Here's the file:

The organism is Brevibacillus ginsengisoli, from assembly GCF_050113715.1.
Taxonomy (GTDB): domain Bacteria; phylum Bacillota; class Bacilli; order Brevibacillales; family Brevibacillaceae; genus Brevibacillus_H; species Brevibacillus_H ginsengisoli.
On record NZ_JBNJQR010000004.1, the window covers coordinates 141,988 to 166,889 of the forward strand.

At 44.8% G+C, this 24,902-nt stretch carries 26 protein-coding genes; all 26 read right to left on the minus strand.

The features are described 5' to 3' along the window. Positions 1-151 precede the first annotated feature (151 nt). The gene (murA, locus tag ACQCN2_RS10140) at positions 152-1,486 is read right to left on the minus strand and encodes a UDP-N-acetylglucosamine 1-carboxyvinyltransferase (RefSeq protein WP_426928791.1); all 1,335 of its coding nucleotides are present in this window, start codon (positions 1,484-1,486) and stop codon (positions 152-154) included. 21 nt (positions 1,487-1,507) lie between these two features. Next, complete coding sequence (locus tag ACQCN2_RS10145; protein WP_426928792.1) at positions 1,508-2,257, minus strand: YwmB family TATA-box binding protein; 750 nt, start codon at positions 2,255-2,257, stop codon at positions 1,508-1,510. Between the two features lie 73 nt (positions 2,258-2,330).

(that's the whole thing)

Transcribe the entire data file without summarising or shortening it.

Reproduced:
The organism is Brevibacillus ginsengisoli, from assembly GCF_050113715.1.
Taxonomy (GTDB): domain Bacteria; phylum Bacillota; class Bacilli; order Brevibacillales; family Brevibacillaceae; genus Brevibacillus_H; species Brevibacillus_H ginsengisoli.
On record NZ_JBNJQR010000004.1, the window covers coordinates 141,988 to 166,889 of the forward strand.

At 44.8% G+C, this 24,902-nt stretch carries 26 protein-coding genes; all 26 read right to left on the minus strand.

The features are described 5' to 3' along the window. Positions 1-151 precede the first annotated feature (151 nt). The gene (murA, locus tag ACQCN2_RS10140) at positions 152-1,486 is read right to left on the minus strand and encodes a UDP-N-acetylglucosamine 1-carboxyvinyltransferase (RefSeq protein WP_426928791.1); all 1,335 of its coding nucleotides are present in this window, start codon (positions 1,484-1,486) and stop codon (positions 152-154) included. 21 nt (positions 1,487-1,507) lie between these two features. Next, complete coding sequence (locus tag ACQCN2_RS10145; protein WP_426928792.1) at positions 1,508-2,257, minus strand: YwmB family TATA-box binding protein; 750 nt, start codon at positions 2,255-2,257, stop codon at positions 1,508-1,510. Between the two features lie 73 nt (positions 2,258-2,330).